On Tuesday, the division of artwork and artwork historical past introduced 27 pupil artists whose works had been chosen for the ninth annual Undergraduate Juried Exhibition, “Panoramic Enlightenment.” The artworks are at present displayed within the Stanford Artwork Gallery by way of Dec. 8.
Every exhibition piece was chosen from department-wide submissions by jurors Enrique Chagoya, Maggie Dethloff and Gabriel Harrison. Chagoya is a professor within the artwork and artwork historical past division, Dethloff is the assistant curator of pictures and new media on the Cantor Arts Heart and Harrison is the affiliate director and curator of galleries and exhibitions.
The collection of multi-media artworks showcase the artists’ big selection of pursuits, with overarching themes of race, tradition and sexuality.
“I’m consistently impressed by the wonderful artwork produced by my pals and different college students at Stanford. Everybody brings a special story to the desk,” stated Bryan Defjan ’24, who had two items chosen for the exhibit.
One of the vital placing items was created by Ava DeConcini ’25. A bean bag, coated by patches of material with student-written messages about sexual consent printed on them, was positioned on the very middle of the gallery. It was the one work that included a facet of bodily viewers interplay, inviting the viewers to the touch and sit on it.
“I requested college students to share instances they felt uncomfortable and obtained tons of of tales describing the identical sensation: realizing you wish to get out of a scenario you had anticipated feeling extra snug in and never instantly understanding how to take action gracefully,” wrote DeConcini in a observe accompanying the set up.
The work, titled “How It Feels” (2023), makes use of the bean bag as a metaphor for sexual discomfort. One sits on the inviting bean bag solely to slowly sink into the deceiving softness, arduous to flee. I marveled at DeConcini’s means to infuse which means into a secular object.
Scholar artists grappled with their cultural heritage in lots of exhibition items. Tyra Blackwater ’23 narrates timeless bonds of kinship amongst Native People by way of “They’re Taking Good Care of Us” (2023), an set up that included the normal Native artwork type of weavings. Sky Walker’s ’24 paper collage “A Spectacle” (2022) incorporates a group of individuals observing a number of pairs of dark-toned legs suspended within the air, conveying how “Black our bodies typically get objectified, appropriated, hyper-sexualized and commodified.”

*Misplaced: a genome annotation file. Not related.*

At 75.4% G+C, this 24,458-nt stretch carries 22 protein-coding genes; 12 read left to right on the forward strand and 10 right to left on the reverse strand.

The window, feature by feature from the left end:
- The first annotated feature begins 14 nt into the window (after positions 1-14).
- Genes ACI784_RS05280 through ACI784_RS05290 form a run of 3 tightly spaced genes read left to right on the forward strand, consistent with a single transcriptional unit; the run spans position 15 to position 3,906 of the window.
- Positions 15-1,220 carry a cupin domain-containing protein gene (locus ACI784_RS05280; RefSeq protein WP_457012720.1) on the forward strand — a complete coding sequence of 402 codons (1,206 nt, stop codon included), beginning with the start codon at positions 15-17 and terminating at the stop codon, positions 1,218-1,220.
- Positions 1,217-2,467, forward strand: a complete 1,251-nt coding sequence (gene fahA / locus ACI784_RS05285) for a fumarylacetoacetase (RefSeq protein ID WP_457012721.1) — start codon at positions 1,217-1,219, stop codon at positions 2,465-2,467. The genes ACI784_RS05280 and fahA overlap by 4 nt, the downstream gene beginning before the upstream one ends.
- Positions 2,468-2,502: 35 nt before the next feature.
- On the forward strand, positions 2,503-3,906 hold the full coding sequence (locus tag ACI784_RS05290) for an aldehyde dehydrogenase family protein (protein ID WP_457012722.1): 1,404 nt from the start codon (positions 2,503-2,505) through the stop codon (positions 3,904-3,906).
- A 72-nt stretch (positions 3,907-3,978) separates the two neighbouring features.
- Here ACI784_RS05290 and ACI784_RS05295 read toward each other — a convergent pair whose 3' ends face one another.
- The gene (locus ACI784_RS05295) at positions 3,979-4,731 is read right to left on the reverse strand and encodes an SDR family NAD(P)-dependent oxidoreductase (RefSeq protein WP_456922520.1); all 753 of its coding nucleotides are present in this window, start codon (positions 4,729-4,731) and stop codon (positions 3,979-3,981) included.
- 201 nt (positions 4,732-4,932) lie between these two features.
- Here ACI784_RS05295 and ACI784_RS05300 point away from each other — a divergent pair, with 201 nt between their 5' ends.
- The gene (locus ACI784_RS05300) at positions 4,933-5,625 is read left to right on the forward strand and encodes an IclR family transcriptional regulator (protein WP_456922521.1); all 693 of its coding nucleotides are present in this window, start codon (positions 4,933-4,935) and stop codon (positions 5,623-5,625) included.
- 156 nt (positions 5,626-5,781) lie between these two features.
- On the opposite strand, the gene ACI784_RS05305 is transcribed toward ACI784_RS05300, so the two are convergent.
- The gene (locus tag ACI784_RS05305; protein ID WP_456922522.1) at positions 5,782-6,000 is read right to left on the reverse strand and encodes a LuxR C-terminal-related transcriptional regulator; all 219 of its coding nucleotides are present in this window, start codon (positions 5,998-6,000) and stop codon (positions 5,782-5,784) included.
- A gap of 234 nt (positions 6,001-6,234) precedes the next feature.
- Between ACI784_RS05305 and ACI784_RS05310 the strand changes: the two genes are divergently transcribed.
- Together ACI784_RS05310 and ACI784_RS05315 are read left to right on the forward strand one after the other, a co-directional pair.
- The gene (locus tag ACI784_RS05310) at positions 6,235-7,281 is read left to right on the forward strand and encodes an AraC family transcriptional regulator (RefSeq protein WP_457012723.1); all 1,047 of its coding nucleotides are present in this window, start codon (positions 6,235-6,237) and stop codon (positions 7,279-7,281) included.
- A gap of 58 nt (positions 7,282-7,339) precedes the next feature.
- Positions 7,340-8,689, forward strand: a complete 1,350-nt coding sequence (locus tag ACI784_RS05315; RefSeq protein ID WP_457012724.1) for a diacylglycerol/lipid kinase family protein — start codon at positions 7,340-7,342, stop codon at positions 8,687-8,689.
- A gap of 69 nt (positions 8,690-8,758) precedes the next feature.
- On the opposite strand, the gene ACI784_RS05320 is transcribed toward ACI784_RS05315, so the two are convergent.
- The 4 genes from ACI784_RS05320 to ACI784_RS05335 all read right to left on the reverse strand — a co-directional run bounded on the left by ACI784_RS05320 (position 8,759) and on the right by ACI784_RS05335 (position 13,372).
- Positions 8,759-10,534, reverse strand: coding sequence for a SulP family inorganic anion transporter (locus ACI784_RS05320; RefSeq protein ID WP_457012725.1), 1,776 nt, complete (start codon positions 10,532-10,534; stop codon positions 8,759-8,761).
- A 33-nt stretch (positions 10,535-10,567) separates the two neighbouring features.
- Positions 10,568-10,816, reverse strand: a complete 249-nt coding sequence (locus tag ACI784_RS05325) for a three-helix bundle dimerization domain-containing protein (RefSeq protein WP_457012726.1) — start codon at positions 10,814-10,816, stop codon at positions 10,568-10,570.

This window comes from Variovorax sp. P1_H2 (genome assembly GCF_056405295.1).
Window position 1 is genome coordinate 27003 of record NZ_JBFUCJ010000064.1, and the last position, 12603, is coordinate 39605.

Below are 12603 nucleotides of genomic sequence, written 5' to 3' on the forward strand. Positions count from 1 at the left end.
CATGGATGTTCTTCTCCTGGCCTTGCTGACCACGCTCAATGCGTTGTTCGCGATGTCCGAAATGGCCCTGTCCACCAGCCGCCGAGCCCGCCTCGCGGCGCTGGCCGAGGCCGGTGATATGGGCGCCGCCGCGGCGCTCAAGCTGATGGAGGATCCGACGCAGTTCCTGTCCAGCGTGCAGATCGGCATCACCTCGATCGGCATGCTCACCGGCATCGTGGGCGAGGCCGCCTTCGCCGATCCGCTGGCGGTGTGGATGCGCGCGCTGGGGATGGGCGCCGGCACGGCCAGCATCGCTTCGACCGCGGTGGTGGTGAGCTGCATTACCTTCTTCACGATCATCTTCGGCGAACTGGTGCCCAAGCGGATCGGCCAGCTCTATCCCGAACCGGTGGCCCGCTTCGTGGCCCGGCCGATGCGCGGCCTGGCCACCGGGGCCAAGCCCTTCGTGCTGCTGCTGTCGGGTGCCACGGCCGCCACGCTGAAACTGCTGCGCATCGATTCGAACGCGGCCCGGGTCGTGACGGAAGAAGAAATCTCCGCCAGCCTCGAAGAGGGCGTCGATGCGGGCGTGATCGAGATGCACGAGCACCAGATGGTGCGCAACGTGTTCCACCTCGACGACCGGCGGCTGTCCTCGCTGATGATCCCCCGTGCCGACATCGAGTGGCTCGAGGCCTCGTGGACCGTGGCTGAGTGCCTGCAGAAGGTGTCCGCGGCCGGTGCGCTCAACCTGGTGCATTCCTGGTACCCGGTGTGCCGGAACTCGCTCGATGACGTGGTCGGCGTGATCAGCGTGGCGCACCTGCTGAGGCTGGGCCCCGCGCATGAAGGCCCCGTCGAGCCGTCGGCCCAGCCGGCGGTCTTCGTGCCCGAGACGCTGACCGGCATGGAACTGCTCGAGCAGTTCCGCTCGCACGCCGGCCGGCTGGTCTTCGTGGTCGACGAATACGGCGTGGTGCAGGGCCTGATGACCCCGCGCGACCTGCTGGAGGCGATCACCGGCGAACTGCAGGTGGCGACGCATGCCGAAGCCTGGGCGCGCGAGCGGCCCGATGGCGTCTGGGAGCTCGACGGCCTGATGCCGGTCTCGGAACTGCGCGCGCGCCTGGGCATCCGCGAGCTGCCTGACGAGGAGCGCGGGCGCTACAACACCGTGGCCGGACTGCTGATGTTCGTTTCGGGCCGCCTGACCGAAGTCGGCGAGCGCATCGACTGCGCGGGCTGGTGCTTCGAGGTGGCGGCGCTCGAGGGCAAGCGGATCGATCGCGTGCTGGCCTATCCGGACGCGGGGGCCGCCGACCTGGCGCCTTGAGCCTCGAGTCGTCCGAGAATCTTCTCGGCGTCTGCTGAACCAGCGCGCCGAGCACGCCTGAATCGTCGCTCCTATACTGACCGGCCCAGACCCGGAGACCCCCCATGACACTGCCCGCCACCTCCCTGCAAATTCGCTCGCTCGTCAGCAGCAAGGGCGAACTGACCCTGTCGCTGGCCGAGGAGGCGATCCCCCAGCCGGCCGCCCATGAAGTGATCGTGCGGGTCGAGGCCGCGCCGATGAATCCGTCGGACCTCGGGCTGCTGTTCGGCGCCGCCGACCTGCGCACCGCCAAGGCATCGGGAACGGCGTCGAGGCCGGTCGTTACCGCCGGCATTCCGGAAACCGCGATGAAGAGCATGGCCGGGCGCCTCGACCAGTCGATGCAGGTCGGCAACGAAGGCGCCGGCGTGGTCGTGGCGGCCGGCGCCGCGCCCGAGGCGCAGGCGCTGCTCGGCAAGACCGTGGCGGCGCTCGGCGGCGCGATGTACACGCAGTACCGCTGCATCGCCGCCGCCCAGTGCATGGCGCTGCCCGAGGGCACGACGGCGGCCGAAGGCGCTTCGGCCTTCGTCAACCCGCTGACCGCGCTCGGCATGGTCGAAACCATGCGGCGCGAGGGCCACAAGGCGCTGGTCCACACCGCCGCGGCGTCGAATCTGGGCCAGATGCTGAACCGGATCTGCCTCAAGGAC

L. Track Wu’s ’24 “Fairy Attractive Model” (2023) resonated with me most strongly. Within the forefront of the oil portray is an Asian man, staring fearlessly into the observer’s eyes and carrying a shirt with the textual content “Fairy Attractive Model” printed on it.
“Generally I’m the Westerner laughing at these photos, and different instances I’m the Chinese language being laughed at,” Wu wrote, referencing conditions by which Asians put on clothes with “dangerous English” printed on them.
Being of Asian origin myself, I used to be amused by the humor and relatability of the scenario portrayed with comforting broad strokes and blunt colours. The portray made me query the place I’m positioned on this id continuum. Would I empathize with the oblivious protagonist, who’s unaware of himself being the butt of the joke, or would I mock him together with the others?
Different artworks work together with the human physique in intriguing and literal methods. Jenny Jeewon Youm ’26 traced her physique on paper in a life-sized charcoal drawing, “Within the Guise of Toughness” (2023). Swirling shoe prints appear to be stepping on the charcoal determine from all instructions, whereas the determine wraps their arms tightly round their physique in an expression of vulnerability. The charcoal traces and the uneven torn mark on the paper’s high edge — as if the sheet was carelessly torn from a roll — had been unapologetically uncooked.
Within the Undergraduate Juried Exhibition, artwork strips people of all their disguise. The exhibition additionally offers artists a protected area to precise and have a good time one another.
“After having an internet freshman yr, being a part of in-person exhibitions like this makes me really feel like I’m half of a bigger artistic group,” Defjan stated.
“Essentially the most gratifying a part of being included on this exhibition is that it reaffirms my sense of membership in a group of artists at Stanford,” stated Jackie Liu ’25, creator of oil portray “Creating Content material” (2023). “We could also be small, however we’re positively mighty.”
Editor’s Observe: This text is a overview and contains subjective ideas, opinions and critiques.